World Altitude Record For A Kite - 16,010 Feet Above The Launch Point - Bob Moore And Team

Date of Record: 23/09/2014

A ten year dream came true following immense perseverance from Robert Moore (Bob), Michael Richards, Michael Jenkins and Roger Martin. Their record beat Canadian Richard Synergy's 2000 record of 14,509 feet above ground level.

It was at Cable Downs, a 50,000 acre sheep station, 40 km northwest of Cobar in western NSW.

A 12 square metre Dunton-Taylor delta kite with a wing span of 6 metres and a height of 2.8 metres was flown on 12,620 metres of high strength, 0.8 mm diameter, Dyneema braided line. An electric winch was used to control the line payout and retrieval.

The authorising bodies were Civil Aviation Safety Authority and Airspace Australia.



From August 2000 Canadian Richard Synergy held the record. He claimed to have flown a large delta kite to 14,509 feet above ground level.

Bob's quest to break this record began in 2002. After two years of planning and development of kites, winch and techniques, Bob was ready to fly 10,000 feet. The permit for this flying zone took over a year of negotiation with CASA, the Civil Aviation Authority.

Following multiple flights over ten years, Bob and his team's perseverance was rewarded when he managed to fly a kite 16,010 feet above the launch point, a new world record.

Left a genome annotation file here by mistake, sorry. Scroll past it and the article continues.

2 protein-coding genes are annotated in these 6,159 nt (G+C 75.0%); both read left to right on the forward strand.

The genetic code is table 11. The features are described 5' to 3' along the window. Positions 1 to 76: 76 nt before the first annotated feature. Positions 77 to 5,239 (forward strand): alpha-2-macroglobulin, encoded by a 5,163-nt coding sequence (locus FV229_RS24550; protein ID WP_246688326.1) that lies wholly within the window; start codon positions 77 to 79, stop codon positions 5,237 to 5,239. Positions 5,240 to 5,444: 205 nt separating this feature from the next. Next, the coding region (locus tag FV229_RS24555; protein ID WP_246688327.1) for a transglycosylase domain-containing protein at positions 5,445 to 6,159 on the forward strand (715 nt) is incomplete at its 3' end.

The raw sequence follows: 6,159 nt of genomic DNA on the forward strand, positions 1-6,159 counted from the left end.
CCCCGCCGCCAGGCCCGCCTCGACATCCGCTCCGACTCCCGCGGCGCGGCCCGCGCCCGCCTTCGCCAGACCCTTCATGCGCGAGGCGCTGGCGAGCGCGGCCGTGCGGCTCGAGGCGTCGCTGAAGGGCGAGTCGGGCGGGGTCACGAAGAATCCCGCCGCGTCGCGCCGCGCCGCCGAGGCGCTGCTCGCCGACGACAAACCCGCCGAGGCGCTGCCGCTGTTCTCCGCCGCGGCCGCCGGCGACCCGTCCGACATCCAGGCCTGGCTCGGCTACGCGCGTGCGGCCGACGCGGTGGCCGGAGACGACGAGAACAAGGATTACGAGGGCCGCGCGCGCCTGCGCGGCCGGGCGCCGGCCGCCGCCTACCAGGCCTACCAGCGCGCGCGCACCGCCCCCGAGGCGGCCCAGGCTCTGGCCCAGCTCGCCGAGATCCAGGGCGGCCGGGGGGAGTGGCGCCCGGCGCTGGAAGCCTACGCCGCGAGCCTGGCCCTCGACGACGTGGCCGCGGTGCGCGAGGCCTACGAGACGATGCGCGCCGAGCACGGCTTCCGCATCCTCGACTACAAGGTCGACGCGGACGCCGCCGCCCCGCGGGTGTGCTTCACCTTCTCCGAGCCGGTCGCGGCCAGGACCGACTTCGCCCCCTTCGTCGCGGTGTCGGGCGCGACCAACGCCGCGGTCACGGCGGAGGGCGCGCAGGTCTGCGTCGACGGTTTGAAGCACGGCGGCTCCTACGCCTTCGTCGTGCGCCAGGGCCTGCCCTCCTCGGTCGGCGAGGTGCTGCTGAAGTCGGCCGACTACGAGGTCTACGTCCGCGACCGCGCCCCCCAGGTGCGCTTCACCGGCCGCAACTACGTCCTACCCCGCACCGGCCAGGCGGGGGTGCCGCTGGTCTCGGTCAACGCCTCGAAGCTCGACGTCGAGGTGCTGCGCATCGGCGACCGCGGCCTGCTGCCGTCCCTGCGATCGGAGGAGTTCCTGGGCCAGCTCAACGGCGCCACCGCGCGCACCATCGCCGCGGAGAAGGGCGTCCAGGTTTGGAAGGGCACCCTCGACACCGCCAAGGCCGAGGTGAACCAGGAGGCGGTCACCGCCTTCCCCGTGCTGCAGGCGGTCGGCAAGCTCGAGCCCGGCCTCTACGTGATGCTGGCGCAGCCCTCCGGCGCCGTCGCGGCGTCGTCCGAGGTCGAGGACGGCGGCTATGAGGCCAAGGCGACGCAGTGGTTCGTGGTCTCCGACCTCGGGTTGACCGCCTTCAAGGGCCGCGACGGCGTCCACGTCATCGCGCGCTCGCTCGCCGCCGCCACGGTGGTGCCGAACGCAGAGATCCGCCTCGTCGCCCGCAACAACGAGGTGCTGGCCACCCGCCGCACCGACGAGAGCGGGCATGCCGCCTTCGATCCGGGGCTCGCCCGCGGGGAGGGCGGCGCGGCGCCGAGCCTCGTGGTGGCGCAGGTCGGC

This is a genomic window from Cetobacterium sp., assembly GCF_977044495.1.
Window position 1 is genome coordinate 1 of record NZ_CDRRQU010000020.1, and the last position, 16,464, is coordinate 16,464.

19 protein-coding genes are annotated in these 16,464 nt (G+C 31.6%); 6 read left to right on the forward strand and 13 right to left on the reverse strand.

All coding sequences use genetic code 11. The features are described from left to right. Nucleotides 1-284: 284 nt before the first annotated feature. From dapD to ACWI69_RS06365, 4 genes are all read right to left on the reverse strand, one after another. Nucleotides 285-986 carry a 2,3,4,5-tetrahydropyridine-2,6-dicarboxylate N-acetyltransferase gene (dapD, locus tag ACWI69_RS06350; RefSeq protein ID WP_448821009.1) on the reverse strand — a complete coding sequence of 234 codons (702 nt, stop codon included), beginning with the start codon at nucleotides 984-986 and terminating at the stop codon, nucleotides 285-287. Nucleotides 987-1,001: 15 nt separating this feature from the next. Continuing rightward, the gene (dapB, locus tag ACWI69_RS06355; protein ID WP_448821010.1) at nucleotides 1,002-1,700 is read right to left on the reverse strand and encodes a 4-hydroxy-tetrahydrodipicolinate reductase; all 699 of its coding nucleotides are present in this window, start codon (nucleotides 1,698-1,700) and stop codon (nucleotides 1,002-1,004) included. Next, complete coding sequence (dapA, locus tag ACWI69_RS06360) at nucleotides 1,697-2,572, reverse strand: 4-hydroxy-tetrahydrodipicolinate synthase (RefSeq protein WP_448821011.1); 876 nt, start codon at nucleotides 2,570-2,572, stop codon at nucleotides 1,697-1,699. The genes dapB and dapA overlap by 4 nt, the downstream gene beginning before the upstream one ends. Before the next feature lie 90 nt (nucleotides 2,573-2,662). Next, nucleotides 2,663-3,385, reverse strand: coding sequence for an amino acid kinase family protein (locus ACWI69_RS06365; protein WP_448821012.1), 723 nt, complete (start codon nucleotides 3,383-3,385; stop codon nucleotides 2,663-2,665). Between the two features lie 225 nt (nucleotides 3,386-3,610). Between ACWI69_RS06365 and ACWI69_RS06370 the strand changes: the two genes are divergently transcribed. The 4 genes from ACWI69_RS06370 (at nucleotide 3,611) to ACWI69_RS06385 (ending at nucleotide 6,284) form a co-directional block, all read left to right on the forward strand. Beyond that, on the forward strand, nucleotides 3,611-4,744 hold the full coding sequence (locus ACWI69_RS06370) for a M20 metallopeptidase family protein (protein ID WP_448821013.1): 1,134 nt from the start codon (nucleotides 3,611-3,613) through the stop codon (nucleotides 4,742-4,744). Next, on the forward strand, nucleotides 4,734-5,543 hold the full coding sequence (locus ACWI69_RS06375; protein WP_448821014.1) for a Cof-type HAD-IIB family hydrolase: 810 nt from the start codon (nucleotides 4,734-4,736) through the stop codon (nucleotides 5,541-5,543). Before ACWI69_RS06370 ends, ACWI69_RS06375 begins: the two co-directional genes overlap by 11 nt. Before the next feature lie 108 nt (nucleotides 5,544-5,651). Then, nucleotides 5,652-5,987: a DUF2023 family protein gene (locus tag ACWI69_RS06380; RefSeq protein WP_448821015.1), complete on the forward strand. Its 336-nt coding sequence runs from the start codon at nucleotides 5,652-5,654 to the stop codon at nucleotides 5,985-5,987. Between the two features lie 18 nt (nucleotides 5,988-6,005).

There had been over 2 years of negotiations with the Civil Aviation Safety Authority to establish the flight rules and find a remote location free of air traffic. The location was also chosen because of the proximity to a weather station at Cobar.


Bob believed the initial strategy of flying a relatively small 12 sq meter kite, on very thin Dyneema line, has proved correct. The DT Delta we chose is relatively simple, easy to assemble and a superb flyer. Selecting this design was a much cheaper option than other types so we could afford the best lines, winch and tracking electronics. The kites were professionally made by Mike Richards, team member and proprietor of Kite Magic, in Sydney. All other work was done in my workshop, apart from some machining work by Lewis Pulleys and Nick Moore.


No matter how good the kite, line and winch is, the ultimate success depends on the wind.